As storm surges drown eggs and rough surf strands weeks-old hatchlings, workers at Sea Turtle, Inc., a rescue and rehabilitation non-profit based on South Padre Island, are racing to save endangered sea turtles.
Rescue center staff began preparing for Harvey on Wednesday, collecting eggs from nests along 50 miles of beach from the Rio Grande River to Port Mansfield.
“We knew the surge would be significant enough that that the eggs would have been drowned, said Jeff George, Sea Turtle, Inc.’s executive director.
Once recovered, the eggs were placed in sand inside styrofoam coolers. They’re now incubating in a warm, dark room until they can be re-released after the hurricane.
On Saturday, staff will turn to the task of rescuing helpless baby turtles washed up on shore. Because it’s hatching season, hundreds of thousands of recent hatchlings are now riding the currents in the Gulf of Mexico. Ordinarily, the turtles would spend the first year to two years of life hiding in floating seaweed; once washed ashore, they have no way to fend for themselves against predators.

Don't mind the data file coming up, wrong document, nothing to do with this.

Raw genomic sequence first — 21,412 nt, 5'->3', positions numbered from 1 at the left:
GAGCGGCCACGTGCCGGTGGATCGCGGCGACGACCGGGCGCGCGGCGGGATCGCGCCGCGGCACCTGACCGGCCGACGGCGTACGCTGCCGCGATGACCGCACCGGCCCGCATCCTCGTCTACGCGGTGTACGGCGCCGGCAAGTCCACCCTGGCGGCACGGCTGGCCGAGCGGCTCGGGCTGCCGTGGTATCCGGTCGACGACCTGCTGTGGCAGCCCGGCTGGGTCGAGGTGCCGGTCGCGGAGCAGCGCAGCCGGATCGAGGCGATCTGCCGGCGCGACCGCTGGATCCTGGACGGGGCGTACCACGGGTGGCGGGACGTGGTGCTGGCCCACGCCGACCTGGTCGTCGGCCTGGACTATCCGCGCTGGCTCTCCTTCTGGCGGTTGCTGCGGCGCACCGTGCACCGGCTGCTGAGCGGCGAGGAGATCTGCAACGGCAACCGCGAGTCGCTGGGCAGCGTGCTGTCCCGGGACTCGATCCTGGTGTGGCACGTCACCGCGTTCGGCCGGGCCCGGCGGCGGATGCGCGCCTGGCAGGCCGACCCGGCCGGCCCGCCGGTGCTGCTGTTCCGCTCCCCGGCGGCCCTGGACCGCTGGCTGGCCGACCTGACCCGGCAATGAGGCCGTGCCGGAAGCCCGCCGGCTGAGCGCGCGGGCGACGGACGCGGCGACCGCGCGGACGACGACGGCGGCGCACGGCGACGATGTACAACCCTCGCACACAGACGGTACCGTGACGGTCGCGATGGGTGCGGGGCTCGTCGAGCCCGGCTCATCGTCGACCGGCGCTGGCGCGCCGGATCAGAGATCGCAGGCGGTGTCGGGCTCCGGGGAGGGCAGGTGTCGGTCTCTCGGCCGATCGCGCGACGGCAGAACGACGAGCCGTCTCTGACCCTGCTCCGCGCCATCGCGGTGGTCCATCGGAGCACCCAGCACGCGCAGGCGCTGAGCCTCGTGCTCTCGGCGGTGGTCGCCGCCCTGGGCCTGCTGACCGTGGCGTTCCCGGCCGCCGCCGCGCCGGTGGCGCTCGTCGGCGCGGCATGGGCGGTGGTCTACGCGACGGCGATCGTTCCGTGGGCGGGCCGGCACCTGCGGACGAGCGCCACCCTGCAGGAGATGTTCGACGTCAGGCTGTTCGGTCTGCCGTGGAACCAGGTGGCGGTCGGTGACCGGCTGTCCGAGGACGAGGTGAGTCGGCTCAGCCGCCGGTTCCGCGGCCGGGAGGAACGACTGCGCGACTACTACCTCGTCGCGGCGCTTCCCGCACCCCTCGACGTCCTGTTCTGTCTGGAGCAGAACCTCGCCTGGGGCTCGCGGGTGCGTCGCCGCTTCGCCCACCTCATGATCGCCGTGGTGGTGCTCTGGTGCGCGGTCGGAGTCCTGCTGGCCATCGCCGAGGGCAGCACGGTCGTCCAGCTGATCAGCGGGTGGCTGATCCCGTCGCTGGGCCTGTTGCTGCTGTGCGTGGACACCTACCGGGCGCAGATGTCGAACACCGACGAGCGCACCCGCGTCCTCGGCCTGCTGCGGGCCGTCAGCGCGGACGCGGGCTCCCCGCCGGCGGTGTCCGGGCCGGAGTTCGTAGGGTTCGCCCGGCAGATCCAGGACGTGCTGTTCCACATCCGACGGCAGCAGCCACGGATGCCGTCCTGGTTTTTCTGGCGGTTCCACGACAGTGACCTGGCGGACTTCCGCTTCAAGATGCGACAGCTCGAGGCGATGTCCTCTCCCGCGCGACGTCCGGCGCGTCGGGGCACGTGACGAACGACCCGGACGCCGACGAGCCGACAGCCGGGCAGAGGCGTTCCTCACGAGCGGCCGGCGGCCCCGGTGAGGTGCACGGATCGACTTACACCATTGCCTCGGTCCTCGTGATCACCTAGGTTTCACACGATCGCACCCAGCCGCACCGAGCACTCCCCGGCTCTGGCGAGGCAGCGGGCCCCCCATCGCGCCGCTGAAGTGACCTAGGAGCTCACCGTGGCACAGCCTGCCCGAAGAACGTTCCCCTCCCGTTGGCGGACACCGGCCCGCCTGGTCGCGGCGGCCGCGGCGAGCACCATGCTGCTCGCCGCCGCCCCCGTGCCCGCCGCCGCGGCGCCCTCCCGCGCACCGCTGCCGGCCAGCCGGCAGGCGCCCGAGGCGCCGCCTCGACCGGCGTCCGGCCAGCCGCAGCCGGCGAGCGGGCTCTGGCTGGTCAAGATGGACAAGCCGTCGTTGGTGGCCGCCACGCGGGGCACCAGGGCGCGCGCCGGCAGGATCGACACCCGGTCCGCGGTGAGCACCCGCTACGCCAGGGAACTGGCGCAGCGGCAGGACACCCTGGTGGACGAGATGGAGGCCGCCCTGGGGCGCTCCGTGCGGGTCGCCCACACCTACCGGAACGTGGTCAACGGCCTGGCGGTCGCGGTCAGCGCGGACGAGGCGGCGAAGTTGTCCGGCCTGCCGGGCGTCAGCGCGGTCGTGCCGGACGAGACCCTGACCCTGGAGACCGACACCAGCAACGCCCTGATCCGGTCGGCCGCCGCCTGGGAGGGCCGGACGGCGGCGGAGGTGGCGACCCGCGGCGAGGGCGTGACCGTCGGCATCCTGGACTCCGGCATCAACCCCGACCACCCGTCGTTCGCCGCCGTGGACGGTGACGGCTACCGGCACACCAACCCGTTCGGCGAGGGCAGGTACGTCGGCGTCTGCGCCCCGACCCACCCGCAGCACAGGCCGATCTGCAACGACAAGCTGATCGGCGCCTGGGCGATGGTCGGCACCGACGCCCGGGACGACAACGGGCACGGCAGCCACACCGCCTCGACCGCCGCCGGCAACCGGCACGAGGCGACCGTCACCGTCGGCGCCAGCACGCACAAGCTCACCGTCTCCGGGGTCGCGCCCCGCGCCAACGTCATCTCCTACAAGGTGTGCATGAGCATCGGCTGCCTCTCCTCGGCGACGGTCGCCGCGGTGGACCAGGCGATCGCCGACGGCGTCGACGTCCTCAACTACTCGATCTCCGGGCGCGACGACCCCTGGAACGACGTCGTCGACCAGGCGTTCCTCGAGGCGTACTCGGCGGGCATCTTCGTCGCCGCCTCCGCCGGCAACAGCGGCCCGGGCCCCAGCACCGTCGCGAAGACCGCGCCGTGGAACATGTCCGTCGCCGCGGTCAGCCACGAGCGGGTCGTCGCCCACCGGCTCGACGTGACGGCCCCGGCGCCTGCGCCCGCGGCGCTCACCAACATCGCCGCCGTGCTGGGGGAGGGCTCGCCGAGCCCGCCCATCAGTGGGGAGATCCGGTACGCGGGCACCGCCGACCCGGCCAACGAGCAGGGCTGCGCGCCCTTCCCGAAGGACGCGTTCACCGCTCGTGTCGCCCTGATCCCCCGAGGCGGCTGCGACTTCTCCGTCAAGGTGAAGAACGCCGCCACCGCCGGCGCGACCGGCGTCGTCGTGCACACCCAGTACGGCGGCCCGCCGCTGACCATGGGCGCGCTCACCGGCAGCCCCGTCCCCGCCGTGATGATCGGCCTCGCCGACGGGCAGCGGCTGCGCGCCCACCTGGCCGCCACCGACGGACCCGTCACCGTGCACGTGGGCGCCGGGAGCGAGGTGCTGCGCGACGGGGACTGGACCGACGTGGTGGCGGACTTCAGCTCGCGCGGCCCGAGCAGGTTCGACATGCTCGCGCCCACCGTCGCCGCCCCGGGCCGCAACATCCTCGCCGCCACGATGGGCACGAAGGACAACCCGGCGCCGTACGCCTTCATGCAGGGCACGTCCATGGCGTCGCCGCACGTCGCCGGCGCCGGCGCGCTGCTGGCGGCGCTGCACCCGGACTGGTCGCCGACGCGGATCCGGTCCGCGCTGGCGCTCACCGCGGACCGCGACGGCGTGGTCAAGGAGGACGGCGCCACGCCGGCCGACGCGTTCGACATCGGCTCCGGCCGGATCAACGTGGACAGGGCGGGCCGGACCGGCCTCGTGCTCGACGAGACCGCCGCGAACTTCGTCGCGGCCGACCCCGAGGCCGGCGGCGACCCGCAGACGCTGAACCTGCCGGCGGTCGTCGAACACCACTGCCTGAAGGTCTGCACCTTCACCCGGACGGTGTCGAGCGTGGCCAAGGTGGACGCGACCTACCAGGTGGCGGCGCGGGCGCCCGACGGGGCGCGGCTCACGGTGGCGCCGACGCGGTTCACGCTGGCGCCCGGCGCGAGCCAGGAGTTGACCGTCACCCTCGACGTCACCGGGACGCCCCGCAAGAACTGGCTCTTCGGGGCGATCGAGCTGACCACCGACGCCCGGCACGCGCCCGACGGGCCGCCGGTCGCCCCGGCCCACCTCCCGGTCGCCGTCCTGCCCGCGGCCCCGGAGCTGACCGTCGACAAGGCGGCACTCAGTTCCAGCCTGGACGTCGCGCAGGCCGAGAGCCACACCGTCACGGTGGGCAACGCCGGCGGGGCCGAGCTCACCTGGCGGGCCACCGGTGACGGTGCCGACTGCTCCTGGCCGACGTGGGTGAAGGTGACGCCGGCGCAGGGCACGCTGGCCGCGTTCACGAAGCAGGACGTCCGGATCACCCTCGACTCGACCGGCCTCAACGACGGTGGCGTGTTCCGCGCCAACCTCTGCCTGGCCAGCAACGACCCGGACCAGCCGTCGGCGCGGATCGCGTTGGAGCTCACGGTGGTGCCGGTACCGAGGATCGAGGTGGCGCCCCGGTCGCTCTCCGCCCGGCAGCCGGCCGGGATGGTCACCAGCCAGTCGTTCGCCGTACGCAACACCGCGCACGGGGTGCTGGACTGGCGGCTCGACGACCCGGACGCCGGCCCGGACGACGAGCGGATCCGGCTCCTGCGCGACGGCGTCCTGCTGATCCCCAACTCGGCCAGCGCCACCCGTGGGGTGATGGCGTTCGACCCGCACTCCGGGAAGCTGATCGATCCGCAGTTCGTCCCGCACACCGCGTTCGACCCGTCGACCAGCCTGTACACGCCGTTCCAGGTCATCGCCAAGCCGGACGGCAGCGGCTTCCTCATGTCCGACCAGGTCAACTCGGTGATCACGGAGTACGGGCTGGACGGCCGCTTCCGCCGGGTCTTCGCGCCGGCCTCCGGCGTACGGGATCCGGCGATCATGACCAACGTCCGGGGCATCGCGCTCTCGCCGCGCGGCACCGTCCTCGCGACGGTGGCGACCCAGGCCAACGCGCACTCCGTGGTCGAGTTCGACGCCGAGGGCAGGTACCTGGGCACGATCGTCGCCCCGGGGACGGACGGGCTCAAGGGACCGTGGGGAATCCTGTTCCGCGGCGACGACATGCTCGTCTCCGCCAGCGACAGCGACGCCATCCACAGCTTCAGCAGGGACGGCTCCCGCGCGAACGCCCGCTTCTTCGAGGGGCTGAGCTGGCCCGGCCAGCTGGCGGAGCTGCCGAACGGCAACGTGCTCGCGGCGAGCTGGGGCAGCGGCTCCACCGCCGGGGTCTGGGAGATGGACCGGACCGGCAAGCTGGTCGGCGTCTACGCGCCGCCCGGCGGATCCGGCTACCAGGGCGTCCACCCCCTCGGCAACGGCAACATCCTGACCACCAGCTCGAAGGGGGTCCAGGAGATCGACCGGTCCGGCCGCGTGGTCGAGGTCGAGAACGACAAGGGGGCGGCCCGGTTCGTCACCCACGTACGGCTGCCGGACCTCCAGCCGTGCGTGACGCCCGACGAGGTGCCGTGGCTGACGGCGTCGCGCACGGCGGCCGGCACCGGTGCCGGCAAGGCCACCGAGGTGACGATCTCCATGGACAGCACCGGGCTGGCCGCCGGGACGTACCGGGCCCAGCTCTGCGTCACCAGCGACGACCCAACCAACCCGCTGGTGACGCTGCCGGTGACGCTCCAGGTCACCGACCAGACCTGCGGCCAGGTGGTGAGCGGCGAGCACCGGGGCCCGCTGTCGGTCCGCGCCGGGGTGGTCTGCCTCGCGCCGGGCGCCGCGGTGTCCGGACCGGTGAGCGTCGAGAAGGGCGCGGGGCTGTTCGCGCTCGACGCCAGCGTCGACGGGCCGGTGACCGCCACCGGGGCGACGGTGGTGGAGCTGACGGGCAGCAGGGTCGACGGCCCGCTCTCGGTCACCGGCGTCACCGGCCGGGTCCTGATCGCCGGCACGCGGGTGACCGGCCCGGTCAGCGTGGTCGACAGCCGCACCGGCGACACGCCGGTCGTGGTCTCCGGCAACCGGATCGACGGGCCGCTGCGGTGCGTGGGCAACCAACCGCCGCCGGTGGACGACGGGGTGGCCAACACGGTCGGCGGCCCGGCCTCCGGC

“We’re going to be driving in four-wheel-drive vehicles, going slowly looking for turtles that aren’t much bigger than the palm of your hand,” George said. “We could potentially see hundreds of post-hatchlings washed up on beaches.”
The first two stranded hatchlings have already taken up temporary residence at the Sea Turtle, Inc. rescue center. Reaching into a white utility sink in a back room, George pulled out a turtle in each gloved hand. One was a Hawksbill, just two to three weeks old, that the storm had carried far off course from its nesting beach in Mexico’s Yucatán Peninsula.
The other was a critically endangered Kemp’s Ridley sea turtle, which nests only in northeast Mexico and the Texas Gulf Coast.
“This is the most endangered of all sea turtles,” George said. “These guys are out there at the mercy of the currents and storms.”
– Daniel Blue Tyx